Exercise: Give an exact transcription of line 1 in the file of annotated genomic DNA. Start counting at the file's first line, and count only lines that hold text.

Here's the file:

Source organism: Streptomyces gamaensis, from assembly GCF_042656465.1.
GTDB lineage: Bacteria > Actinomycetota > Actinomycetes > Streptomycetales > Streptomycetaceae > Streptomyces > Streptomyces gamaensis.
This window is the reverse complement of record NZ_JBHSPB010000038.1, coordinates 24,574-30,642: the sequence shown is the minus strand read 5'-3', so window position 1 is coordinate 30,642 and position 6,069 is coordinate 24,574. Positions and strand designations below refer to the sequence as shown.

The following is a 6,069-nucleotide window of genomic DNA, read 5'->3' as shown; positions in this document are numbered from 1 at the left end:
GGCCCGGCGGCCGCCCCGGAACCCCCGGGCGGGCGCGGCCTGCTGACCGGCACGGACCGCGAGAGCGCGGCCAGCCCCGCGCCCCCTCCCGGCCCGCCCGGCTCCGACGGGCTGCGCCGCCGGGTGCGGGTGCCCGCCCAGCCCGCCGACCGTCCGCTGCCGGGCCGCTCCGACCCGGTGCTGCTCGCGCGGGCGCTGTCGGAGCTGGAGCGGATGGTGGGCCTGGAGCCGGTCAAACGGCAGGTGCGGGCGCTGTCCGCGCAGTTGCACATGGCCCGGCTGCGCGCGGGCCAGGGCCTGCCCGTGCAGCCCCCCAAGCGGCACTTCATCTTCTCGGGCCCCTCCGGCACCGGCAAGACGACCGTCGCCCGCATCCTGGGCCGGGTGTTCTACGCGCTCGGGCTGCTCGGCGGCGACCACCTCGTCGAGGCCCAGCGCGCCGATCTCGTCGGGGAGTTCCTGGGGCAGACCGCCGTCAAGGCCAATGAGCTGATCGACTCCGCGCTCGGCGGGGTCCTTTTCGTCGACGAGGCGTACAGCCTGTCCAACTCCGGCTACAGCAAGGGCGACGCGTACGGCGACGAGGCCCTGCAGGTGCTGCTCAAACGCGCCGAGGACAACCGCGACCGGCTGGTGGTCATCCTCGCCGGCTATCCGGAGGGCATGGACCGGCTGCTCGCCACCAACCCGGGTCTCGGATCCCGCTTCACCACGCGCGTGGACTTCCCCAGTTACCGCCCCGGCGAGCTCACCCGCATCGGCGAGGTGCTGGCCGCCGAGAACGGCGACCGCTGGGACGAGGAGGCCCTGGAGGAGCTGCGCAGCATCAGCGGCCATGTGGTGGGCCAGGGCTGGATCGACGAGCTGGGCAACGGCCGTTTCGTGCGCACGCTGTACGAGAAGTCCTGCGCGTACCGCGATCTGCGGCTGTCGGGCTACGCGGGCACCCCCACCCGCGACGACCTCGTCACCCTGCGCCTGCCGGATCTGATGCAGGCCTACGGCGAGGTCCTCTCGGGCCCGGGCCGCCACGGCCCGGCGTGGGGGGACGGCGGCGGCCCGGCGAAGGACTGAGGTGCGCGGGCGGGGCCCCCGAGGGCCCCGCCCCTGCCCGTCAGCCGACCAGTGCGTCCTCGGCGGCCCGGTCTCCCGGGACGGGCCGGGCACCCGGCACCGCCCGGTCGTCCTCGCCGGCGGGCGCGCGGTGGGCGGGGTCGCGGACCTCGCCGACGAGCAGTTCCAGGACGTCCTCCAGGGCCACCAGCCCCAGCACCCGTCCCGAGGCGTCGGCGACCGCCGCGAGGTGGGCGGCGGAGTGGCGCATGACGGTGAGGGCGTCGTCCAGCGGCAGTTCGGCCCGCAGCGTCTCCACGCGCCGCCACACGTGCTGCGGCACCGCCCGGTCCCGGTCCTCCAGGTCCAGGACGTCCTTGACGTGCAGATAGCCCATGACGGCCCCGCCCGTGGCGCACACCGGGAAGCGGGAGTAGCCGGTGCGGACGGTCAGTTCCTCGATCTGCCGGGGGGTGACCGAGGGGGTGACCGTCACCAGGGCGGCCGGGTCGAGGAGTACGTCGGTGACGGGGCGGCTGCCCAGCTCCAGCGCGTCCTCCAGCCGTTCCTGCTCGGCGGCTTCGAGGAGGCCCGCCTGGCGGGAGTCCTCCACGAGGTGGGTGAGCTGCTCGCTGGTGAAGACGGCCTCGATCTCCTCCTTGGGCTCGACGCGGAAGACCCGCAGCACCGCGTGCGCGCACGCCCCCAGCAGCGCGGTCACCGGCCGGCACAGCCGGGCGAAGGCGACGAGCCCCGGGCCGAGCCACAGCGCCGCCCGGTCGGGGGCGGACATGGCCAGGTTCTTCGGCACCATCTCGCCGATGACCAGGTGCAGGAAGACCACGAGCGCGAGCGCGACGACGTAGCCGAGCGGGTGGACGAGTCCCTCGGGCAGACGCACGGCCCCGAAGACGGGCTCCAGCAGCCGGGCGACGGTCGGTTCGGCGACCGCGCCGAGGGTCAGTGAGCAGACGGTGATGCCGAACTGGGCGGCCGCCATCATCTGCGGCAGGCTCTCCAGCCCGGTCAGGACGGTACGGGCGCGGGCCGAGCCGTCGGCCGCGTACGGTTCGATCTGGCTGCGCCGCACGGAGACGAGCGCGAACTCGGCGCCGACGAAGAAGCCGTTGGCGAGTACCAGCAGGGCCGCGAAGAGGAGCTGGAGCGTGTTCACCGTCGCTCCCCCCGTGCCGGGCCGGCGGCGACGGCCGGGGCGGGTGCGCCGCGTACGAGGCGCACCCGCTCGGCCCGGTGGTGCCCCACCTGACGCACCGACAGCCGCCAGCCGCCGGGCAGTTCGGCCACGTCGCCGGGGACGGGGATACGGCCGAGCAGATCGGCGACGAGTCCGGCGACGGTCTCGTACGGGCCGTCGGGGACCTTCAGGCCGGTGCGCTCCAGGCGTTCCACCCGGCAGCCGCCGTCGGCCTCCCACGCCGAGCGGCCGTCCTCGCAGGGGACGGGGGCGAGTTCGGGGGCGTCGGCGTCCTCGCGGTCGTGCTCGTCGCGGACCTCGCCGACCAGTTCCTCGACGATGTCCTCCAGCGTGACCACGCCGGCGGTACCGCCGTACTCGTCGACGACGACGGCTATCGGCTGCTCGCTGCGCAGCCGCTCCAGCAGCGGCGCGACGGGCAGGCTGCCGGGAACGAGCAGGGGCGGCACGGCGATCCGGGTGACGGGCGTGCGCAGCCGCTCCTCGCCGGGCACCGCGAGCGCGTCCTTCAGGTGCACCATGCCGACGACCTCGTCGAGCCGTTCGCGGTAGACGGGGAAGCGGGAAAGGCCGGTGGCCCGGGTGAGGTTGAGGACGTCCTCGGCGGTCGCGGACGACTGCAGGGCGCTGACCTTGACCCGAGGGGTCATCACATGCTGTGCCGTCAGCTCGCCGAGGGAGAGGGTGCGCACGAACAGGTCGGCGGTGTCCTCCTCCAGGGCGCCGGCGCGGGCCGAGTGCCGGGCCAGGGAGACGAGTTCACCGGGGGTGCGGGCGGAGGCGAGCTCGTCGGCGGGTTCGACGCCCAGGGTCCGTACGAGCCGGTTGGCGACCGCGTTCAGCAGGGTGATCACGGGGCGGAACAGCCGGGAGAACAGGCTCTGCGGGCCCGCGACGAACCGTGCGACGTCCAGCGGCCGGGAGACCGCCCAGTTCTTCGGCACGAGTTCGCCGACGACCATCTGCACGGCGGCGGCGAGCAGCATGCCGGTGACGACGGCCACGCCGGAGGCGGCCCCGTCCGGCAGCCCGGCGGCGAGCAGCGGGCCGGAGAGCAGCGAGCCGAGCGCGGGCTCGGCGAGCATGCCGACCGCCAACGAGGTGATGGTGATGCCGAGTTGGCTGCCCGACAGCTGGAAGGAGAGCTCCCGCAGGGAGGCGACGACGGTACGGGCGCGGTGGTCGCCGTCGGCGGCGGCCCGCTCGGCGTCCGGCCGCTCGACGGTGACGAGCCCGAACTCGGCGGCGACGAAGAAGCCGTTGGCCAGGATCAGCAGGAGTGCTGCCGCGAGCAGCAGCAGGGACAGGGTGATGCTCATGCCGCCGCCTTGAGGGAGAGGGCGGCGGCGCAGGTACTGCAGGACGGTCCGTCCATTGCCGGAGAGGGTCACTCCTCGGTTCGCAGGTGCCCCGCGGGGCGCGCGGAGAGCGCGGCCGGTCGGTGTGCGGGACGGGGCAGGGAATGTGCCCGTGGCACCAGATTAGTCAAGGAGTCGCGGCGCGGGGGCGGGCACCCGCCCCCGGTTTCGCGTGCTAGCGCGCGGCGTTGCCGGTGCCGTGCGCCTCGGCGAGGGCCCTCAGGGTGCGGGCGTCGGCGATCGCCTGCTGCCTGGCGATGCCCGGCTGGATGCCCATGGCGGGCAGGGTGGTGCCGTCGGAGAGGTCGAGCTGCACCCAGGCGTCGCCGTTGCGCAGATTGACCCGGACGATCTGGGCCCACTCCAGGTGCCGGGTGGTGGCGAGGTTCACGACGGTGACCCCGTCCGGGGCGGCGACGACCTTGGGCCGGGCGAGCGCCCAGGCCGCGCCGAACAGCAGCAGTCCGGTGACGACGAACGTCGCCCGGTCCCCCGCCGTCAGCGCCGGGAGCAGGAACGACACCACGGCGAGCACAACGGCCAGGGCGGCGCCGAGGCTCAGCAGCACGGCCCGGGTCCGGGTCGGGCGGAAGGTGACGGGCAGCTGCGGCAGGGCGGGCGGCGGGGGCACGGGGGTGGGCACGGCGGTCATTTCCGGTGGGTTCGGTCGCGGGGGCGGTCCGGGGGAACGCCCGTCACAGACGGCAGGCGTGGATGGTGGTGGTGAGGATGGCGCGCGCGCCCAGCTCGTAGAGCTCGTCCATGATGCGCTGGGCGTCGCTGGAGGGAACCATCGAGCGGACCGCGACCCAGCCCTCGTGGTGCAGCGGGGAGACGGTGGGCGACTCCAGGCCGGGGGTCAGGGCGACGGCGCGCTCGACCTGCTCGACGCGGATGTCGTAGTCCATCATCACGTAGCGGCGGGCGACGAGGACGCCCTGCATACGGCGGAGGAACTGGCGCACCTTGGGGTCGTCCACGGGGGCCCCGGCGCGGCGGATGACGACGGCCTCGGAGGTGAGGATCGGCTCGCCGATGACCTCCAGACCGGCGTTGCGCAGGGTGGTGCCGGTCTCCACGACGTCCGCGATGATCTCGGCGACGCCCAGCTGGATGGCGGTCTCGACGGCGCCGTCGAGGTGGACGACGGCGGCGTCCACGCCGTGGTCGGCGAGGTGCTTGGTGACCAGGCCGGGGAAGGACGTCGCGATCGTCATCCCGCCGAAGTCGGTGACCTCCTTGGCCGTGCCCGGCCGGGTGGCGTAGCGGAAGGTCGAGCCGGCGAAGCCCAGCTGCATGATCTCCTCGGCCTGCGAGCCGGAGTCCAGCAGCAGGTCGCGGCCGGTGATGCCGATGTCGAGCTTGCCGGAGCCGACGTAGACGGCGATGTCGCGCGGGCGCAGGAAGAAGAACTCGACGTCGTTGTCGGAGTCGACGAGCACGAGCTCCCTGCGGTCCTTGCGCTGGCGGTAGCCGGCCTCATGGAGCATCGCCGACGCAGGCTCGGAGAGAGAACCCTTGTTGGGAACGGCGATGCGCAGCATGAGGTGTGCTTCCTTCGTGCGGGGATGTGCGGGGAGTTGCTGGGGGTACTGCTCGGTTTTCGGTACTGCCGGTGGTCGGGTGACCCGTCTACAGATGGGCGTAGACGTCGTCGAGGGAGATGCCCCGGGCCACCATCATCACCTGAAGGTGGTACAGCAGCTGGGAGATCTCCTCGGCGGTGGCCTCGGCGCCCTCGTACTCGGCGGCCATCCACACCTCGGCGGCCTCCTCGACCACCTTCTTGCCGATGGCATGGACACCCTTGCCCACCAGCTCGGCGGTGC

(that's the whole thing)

Source organism: Streptomyces gamaensis, from assembly GCF_042656465.1.